The freedom of expression is restricted under equally harsh measures from the regime, giving little or no room for open and peaceful exchange of ideas and political opinions. Consequently, political activity outside the auspices of the Ba’th Party or PNF, remains illegal. Kurdish political parties operate covertly, but members are vulnerable to prosecution, arbitrary arrest and incommunicado detention. Human rights activists’ activities are also severely limited. Human rights organizations are usually denied the required registration as a private association, and human rights activists are prevented from travelling abroad and are targeted and harassed by the Syrian government.
Similarly, many Kurds in Syria are deprived of their economic, social and cultural rights. Issues with regards to these rights are especially severe for those who are stateless. The fact that many Kurds were stripped of their Syrian citizenship following the 1962 census constitutes in itself a violation of the right to a nationality under the Universal Declaration of Human Rights. Deprived of their citizenship, they were divided into two sub-groups, the ajanib or ‘foreign’ and the maktoumeen or ‘unregistered’ and underwent a corresponding reduction in their rights.
Being stateless they are unable to legally own land, housing or businesses. As a result, their children cannot inherit their land or other property. Lacking passports or other adequate travel documents, they are effectively trapped in Syria, risking torture or ill-treatment if caught trying to leave the country illegally.
Not being recognised as citizens also means that the stateless Kurds can suffer in relation to remuneration as employers often exploit the vulnerable situation of stateless Kurds with a lack of official documentation..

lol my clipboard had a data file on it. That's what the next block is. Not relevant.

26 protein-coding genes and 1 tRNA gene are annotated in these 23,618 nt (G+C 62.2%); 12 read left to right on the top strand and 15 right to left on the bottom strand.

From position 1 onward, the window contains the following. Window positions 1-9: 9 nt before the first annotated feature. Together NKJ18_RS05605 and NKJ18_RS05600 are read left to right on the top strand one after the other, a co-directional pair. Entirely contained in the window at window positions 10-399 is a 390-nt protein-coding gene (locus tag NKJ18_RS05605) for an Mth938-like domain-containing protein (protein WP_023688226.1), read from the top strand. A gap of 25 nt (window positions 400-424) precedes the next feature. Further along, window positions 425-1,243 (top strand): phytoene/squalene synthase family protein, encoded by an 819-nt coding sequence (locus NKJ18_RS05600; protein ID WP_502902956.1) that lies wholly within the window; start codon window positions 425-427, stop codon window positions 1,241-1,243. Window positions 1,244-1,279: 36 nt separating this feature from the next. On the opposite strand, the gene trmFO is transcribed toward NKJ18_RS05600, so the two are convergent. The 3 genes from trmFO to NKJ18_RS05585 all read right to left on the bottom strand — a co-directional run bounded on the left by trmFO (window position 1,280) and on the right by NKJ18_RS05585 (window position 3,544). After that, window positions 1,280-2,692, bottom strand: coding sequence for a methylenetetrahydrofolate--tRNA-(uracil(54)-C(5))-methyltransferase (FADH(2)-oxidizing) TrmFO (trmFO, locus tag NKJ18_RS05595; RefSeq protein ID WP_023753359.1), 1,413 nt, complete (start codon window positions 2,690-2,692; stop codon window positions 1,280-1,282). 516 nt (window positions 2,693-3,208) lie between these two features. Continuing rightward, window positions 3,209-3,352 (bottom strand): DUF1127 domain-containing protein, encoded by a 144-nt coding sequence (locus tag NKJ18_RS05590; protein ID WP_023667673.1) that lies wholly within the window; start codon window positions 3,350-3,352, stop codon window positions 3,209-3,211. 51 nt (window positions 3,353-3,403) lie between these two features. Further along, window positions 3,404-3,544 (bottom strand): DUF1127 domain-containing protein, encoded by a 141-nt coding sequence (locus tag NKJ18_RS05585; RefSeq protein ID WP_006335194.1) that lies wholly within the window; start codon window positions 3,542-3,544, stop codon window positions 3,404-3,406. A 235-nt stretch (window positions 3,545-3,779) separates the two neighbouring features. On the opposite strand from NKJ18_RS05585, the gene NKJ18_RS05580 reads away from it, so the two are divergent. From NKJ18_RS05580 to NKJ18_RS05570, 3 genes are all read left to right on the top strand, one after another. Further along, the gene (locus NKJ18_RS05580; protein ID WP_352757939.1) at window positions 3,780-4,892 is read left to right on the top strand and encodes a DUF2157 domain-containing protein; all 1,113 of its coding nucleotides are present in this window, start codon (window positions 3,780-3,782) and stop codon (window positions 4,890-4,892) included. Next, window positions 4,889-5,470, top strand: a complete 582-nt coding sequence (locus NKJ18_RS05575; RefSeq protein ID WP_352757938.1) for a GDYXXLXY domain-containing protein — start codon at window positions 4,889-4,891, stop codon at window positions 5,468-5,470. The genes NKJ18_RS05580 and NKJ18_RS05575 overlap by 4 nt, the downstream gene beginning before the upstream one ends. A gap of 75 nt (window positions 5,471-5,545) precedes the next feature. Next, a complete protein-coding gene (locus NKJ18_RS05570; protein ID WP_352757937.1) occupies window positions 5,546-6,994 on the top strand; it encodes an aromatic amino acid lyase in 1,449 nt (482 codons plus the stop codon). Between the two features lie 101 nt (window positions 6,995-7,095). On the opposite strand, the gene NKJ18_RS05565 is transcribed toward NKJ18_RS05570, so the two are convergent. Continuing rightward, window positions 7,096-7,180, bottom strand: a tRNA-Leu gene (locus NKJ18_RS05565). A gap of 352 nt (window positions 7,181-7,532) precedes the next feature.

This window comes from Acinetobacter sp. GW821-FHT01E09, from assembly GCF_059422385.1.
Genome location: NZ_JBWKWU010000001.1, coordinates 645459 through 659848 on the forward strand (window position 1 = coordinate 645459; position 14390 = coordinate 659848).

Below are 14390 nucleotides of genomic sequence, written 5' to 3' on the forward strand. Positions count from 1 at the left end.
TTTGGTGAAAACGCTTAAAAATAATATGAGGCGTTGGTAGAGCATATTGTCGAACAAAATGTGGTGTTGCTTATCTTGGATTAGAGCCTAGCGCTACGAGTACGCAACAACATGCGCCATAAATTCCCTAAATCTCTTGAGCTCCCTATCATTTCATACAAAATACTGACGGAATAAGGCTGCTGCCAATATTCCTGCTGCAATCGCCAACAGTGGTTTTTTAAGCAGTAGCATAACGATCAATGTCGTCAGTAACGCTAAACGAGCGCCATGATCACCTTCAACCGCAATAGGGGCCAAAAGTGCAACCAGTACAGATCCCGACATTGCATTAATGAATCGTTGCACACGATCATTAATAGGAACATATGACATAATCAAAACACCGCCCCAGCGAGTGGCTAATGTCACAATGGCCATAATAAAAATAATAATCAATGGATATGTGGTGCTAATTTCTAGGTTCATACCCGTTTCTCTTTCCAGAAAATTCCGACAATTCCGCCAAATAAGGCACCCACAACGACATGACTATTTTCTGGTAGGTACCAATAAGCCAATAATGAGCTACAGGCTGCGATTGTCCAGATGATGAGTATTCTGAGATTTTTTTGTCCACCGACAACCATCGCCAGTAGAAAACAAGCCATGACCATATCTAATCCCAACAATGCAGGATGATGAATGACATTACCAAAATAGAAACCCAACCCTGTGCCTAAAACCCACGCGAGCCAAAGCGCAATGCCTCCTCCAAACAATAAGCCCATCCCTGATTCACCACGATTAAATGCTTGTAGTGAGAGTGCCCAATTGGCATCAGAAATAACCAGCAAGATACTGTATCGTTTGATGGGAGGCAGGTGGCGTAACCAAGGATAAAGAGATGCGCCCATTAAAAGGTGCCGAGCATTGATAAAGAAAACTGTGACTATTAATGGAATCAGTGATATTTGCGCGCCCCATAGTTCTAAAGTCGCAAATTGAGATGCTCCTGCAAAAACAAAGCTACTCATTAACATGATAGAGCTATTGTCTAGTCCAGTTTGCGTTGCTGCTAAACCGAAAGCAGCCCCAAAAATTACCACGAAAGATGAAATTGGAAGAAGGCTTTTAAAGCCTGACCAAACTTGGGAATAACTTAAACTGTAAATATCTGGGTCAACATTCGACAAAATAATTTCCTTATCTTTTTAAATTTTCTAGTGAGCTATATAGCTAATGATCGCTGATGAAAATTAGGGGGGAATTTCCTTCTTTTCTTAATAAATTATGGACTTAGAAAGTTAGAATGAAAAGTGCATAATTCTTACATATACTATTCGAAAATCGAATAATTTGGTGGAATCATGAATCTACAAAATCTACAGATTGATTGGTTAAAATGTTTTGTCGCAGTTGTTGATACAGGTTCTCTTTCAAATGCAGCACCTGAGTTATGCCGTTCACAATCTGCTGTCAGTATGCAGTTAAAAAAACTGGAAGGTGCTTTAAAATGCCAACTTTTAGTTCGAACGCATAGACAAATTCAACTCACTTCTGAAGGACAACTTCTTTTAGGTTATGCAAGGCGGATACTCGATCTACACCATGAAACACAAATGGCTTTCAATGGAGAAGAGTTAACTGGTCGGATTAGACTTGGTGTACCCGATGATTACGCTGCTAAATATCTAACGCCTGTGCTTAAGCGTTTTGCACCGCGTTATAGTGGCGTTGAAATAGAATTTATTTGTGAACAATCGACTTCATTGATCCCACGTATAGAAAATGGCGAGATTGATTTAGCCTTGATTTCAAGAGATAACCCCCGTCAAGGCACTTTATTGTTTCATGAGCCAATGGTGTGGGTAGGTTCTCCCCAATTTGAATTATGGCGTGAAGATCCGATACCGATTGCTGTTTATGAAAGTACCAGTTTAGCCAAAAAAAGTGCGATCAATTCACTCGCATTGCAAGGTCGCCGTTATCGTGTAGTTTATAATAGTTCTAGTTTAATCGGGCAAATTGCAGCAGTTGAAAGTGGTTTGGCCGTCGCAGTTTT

Kurdish children constitute another particularly vulnerable group in Syrian society. Children deemed to be maktoumeen are unable to acquire Syrian citizenship, and do not have the rights inherit their maktoum father’s property, although they automatically inherit his lack of citizenship. Stateless children also have restricted access to education. Efforts made to ensure all Arab children are educated are not made for Kurdish children, and even though stateless children are allowed primary education, there is a distinction between no certificate given to maktoumeen, and a certificate stating that the student is ‘foreign’ given to ajanib. Since the classes are taught in Arabic and the teaching of Kurdish is illegal, children only speaking Kurdish will have further restrictions on gaining an education.
As one can see, the examples of human rights violations against the Syrian Kurds are numerous, systematic and grave. The will of the Syrian government to remedy the situation, to reform the laws and to implement them properly, to recognize its Kurdish minority, and to ensure a better life for its citizens, seems to be completely absent.
The international community must continue and increase its pressure on Syria to bring about changes in the human rights situation. Specifically, the Syrian government must be urged to:
• End the state of emergency that has been in force since 1963;
• Recognize the existence of the Kurdish ethnic minority and guarantee Kurdish political and cultural rights in the Syrian
• Grant permission for an international committee of human rights organizations to visit Syria and investigate the situation
of the Kurdish minority; and to
• Release Kurdish and other political prisoners in Syria.